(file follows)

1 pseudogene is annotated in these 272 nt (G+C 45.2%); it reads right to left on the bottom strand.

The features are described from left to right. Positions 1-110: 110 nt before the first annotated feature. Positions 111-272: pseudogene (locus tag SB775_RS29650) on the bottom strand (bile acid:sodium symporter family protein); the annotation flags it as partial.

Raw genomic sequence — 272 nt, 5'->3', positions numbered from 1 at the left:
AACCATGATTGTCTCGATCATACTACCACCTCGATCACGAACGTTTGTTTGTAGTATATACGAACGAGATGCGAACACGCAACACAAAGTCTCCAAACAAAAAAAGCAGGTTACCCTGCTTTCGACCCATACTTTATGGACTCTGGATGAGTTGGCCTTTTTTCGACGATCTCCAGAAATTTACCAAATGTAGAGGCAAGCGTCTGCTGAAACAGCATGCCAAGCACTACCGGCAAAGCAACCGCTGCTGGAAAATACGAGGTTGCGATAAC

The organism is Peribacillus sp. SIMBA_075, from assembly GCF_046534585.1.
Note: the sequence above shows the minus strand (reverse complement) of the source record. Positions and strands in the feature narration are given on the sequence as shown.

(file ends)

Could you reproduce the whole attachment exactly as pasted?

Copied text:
1 pseudogene is annotated in these 272 nt (G+C 45.2%); it reads right to left on the bottom strand.

The features are described from left to right. Positions 1-110: 110 nt before the first annotated feature. Positions 111-272: pseudogene (locus tag SB775_RS29650) on the bottom strand (bile acid:sodium symporter family protein); the annotation flags it as partial.

Raw genomic sequence — 272 nt, 5'->3', positions numbered from 1 at the left:
AACCATGATTGTCTCGATCATACTACCACCTCGATCACGAACGTTTGTTTGTAGTATATACGAACGAGATGCGAACACGCAACACAAAGTCTCCAAACAAAAAAAGCAGGTTACCCTGCTTTCGACCCATACTTTATGGACTCTGGATGAGTTGGCCTTTTTTCGACGATCTCCAGAAATTTACCAAATGTAGAGGCAAGCGTCTGCTGAAACAGCATGCCAAGCACTACCGGCAAAGCAACCGCTGCTGGAAAATACGAGGTTGCGATAAC

The organism is Peribacillus sp. SIMBA_075, from assembly GCF_046534585.1.
Note: the sequence above shows the minus strand (reverse complement) of the source record. Positions and strands in the feature narration are given on the sequence as shown.